Analgesia, sedation, and neuromuscular blockade during targeted temperature management after cardiac arrest.
Critical Care, Pharmacy
Best practice & research. Clinical anaesthesiology
Analgesia, Body Temperature, Disease Management, Heart Arrest, Humans, Hypnotics and Sedatives, Hypothermia, Induced, Neuromuscular Blockade
The approach to sedation, analgesia, and neuromuscular blockade during targeted temperature management (TTM) remains largely unstudied, forcing clinicians to adapt previous research from other patient environments. During TTM, very little data guide drug selection, doses, and specific therapeutic goals. Sedation should be deep enough to prevent awareness during neuromuscular blockade, but titration is complex as metabolism and clearance are delayed for almost all drugs during hypothermia. Deeper sedation is associated with prolonged intensive care unit (ICU) and ventilator therapy, increased delirium and infection, and delayed wakening which can confound early critical neurological assessments, potentially resulting in erroneous prognostication and inappropriate withdrawal of life support. We review the potential therapeutic goals for sedation, analgesia, and neuromuscular blockade during TTM; the adverse events associated with that treatment; data suggesting that TTM and organ dysfunction impair drug metabolism; and controversies and potential benefits of specific monitoring. We also highlight the areas needing better research to guide our therapy.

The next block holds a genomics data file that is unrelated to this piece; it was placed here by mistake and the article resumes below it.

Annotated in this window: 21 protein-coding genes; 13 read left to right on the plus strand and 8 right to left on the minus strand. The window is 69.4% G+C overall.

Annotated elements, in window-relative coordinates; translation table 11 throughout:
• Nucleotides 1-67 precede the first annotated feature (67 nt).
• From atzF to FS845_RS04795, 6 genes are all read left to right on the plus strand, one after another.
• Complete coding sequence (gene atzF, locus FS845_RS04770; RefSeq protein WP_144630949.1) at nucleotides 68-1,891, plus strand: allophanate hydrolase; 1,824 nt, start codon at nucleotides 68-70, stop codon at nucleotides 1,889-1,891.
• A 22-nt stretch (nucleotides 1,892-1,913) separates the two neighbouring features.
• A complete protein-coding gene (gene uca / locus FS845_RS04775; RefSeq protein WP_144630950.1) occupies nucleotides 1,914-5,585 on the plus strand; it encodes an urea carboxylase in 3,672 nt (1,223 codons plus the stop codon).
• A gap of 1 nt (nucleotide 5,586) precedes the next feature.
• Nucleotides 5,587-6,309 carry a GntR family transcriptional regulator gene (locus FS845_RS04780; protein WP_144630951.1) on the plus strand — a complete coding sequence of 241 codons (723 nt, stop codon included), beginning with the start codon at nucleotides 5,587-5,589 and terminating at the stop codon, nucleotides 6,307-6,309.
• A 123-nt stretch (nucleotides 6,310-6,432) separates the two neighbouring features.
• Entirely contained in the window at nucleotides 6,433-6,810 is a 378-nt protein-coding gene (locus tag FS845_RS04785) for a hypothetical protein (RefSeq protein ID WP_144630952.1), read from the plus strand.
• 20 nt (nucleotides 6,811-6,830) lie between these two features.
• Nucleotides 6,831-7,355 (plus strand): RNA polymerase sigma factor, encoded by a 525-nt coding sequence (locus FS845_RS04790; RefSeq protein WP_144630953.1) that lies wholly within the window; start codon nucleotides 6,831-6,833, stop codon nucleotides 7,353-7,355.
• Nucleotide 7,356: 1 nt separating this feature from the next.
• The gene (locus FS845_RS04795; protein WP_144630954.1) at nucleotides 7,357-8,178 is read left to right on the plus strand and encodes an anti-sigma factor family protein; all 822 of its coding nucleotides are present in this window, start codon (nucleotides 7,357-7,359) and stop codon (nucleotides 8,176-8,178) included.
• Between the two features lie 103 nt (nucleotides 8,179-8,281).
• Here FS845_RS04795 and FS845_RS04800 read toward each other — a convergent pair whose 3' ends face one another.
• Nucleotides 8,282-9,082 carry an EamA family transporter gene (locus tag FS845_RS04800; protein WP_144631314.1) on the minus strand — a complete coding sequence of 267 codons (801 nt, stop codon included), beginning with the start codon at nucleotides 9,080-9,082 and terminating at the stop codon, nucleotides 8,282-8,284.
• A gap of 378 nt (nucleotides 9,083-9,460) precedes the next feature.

Riker, Richard R; Gagnon, David J; May, Teresa; Seder, David B; and Fraser, Gilles L, "Analgesia, sedation, and neuromuscular blockade during targeted temperature management after cardiac arrest." (2015). Maine Medical Center. 361.